Fact Check: Do new rules regulating Colorado oil and gas pipelines significantly expand the state's oversight authority?
Claim: Colorado approved new rules significantly expanding the state’s oversight of oil and gas pipelines and pushing Colorado once again to the forefront of oil and gas regulations nationwide.
Fact: True. The new rules expand the routine testing requirements to cover the smallest pipelines that had previously been exempted, addresses the processes for abandoning pipelines, and require energy companies to work more closely with the “811-Call Before You Dig” system that’s used to locate known underground lines — including oil and gas, cable, telephone and fiber — before a homeowner or bulldozer digs into the ground. Also required is a “Form 44,” which provides information about pipelines associated with specific wells, including their location. Colorado Oil and Gas Conservation Commission director Matt Lepore said state officials will have much more oversight of pipelines “that exist in any other state.”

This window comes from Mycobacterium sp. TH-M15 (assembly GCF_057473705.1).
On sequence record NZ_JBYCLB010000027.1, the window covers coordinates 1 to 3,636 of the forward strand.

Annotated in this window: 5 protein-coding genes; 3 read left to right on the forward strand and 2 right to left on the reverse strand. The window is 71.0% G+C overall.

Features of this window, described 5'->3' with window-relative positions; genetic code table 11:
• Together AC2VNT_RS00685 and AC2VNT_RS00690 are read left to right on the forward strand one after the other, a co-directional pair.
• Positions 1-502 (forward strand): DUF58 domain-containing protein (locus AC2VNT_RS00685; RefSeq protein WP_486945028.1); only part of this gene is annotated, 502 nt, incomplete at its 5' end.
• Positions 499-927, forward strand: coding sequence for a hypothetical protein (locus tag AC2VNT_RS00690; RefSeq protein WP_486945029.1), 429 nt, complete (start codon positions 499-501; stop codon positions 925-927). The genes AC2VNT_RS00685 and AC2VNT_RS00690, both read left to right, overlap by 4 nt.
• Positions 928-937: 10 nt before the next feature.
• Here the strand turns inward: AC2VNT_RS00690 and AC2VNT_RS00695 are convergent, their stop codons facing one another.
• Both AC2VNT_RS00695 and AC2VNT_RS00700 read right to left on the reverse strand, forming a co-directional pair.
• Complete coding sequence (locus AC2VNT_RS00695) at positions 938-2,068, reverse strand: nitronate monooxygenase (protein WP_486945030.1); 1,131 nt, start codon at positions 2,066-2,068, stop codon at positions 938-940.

Colorado has been at the forefront of oil and gas regulations. It was the first state in the nation to regulate methane emissions and the first to require water sampling before and after drilling. Colorado also led the way in requiring comprehensive public disclosure of the chemicals used in hydraulic fracturing treatments.